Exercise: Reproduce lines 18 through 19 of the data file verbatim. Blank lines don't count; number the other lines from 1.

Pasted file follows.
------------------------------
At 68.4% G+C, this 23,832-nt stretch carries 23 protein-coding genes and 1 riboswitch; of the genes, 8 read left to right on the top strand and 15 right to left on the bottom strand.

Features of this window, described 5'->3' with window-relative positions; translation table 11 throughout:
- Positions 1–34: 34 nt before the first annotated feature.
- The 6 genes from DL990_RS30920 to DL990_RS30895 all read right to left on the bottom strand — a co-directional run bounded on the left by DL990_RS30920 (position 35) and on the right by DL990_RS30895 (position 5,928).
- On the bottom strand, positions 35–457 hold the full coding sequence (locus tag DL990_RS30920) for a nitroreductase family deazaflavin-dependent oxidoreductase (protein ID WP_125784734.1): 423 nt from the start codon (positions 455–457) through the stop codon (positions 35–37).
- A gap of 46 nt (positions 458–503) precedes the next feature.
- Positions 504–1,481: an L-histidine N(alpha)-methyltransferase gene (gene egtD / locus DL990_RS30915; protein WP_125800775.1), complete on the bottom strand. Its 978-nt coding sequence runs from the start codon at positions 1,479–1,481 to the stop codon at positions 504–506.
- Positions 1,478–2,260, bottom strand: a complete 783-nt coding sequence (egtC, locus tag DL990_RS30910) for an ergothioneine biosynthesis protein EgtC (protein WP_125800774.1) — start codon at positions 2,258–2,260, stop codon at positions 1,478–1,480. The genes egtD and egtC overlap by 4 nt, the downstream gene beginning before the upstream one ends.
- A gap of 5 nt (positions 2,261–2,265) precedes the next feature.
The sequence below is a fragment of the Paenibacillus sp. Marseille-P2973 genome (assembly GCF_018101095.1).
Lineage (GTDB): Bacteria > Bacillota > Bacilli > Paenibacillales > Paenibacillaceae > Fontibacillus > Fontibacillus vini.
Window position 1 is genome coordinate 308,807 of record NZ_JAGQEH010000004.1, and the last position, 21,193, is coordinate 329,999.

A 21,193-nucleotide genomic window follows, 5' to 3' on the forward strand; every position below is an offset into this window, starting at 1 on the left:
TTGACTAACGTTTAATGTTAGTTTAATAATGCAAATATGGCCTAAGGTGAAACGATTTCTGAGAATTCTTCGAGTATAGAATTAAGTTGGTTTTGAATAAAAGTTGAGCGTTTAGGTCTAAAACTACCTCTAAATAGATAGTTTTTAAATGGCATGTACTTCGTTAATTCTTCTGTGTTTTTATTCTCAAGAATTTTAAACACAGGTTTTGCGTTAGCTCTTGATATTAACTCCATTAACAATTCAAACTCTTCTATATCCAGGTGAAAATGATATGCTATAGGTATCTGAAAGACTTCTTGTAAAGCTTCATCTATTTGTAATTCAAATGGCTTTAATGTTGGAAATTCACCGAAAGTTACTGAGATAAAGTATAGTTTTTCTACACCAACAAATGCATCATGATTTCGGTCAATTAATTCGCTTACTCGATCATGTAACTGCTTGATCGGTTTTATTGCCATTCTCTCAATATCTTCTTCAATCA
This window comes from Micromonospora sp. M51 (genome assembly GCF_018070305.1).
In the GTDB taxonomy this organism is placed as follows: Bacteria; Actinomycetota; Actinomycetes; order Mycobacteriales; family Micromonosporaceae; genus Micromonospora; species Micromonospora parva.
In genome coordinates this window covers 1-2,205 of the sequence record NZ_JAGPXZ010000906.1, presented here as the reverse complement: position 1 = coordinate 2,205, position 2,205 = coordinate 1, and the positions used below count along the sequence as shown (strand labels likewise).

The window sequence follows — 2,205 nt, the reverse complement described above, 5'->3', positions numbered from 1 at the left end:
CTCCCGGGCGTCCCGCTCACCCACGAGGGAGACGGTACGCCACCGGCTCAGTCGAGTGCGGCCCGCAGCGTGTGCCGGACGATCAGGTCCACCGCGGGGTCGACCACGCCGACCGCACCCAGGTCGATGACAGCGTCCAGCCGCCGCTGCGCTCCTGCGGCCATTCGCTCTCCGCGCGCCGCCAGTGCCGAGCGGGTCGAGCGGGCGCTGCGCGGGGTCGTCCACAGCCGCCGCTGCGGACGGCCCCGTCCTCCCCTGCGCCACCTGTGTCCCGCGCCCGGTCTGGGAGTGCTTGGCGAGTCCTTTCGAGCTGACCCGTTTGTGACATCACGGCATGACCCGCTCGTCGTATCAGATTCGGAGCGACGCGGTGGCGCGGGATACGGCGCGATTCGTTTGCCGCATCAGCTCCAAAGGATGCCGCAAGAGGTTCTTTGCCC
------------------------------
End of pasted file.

The window sequence follows — 2,205 nt, the reverse complement described above, 5'->3', positions numbered from 1 at the left end:
CTCCCGGGCGTCCCGCTCACCCACGAGGGAGACGGTACGCCACCGGCTCAGTCGAGTGCGGCCCGCAGCGTGTGCCGGACGATCAGGTCCACCGCGGGGTCGACCACGCCGACCGCACCCAGGTCGATGACAGCGTCCAGCCGCCGCTGCGCTCCTGCGGCCATTCGCTCTCCGCGCGCCGCCAGTGCCGAGCGGGTCGAGCGGGCGCTGCGCGGGGTCGTCCACAGCCGCCGCTGCGGACGGCCCCGTCCTCCCCTGCGCCACCTGTGTCCCGCGCCCGGTCTGGGAGTGCTTGGCGAGTCCTTTCGAGCTGACCCGTTTGTGACATCACGGCATGACCCGCTCGTCGTATCAGATTCGGAGCGACGCGGTGGCGCGGGATACGGCGCGATTCGTTTGCCGCATCAGCTCCAAAGGATGCCGCAAGAGGTTCTTTGCCC